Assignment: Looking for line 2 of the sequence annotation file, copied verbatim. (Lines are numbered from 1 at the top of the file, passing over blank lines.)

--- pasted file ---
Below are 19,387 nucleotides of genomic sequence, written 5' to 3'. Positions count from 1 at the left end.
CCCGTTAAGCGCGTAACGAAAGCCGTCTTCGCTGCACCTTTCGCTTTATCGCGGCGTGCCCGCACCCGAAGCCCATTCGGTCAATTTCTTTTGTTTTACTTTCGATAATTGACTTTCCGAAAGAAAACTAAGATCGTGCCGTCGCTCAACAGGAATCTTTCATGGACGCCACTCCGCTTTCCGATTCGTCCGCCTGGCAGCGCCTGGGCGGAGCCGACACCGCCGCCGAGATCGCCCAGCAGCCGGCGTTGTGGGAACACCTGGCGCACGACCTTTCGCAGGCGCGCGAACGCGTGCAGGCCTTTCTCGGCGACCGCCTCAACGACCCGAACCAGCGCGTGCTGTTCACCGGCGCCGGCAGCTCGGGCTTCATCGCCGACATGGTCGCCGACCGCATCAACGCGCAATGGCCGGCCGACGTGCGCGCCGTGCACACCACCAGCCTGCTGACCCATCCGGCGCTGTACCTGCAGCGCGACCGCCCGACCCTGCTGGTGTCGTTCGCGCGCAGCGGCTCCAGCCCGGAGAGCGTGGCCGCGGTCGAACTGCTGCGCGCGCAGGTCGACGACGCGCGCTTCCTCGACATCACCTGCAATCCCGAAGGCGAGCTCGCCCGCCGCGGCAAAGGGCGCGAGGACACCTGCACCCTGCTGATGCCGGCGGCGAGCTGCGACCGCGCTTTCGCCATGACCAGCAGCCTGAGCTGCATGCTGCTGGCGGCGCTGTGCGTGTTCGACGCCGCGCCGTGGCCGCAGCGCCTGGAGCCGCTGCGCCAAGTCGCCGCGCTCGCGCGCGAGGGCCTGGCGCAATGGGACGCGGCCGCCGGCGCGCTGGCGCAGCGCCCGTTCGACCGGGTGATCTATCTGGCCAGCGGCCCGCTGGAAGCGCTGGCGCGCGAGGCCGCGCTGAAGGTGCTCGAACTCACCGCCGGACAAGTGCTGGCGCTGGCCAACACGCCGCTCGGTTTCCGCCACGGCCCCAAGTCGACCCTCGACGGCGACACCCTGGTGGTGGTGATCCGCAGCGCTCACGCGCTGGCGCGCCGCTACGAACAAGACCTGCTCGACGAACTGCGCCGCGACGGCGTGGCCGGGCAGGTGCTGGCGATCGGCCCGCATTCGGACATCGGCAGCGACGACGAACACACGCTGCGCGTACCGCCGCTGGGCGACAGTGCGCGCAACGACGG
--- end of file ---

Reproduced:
CCCGTTAAGCGCGTAACGAAAGCCGTCTTCGCTGCACCTTTCGCTTTATCGCGGCGTGCCCGCACCCGAAGCCCATTCGGTCAATTTCTTTTGTTTTACTTTCGATAATTGACTTTCCGAAAGAAAACTAAGATCGTGCCGTCGCTCAACAGGAATCTTTCATGGACGCCACTCCGCTTTCCGATTCGTCCGCCTGGCAGCGCCTGGGCGGAGCCGACACCGCCGCCGAGATCGCCCAGCAGCCGGCGTTGTGGGAACACCTGGCGCACGACCTTTCGCAGGCGCGCGAACGCGTGCAGGCCTTTCTCGGCGACCGCCTCAACGACCCGAACCAGCGCGTGCTGTTCACCGGCGCCGGCAGCTCGGGCTTCATCGCCGACATGGTCGCCGACCGCATCAACGCGCAATGGCCGGCCGACGTGCGCGCCGTGCACACCACCAGCCTGCTGACCCATCCGGCGCTGTACCTGCAGCGCGACCGCCCGACCCTGCTGGTGTCGTTCGCGCGCAGCGGCTCCAGCCCGGAGAGCGTGGCCGCGGTCGAACTGCTGCGCGCGCAGGTCGACGACGCGCGCTTCCTCGACATCACCTGCAATCCCGAAGGCGAGCTCGCCCGCCGCGGCAAAGGGCGCGAGGACACCTGCACCCTGCTGATGCCGGCGGCGAGCTGCGACCGCGCTTTCGCCATGACCAGCAGCCTGAGCTGCATGCTGCTGGCGGCGCTGTGCGTGTTCGACGCCGCGCCGTGGCCGCAGCGCCTGGAGCCGCTGCGCCAAGTCGCCGCGCTCGCGCGCGAGGGCCTGGCGCAATGGGACGCGGCCGCCGGCGCGCTGGCGCAGCGCCCGTTCGACCGGGTGATCTATCTGGCCAGCGGCCCGCTGGAAGCGCTGGCGCGCGAGGCCGCGCTGAAGGTGCTCGAACTCACCGCCGGACAAGTGCTGGCGCTGGCCAACACGCCGCTCGGTTTCCGCCACGGCCCCAAGTCGACCCTCGACGGCGACACCCTGGTGGTGGTGATCCGCAGCGCTCACGCGCTGGCGCGCCGCTACGAACAAGACCTGCTCGACGAACTGCGCCGCGACGGCGTGGCCGGGCAGGTGCTGGCGATCGGCCCGCATTCGGACATCGGCAGCGACGACGAACACACGCTGCGCGTACCGCCGCTGGGCGACAGTGCGCGCAACGACGG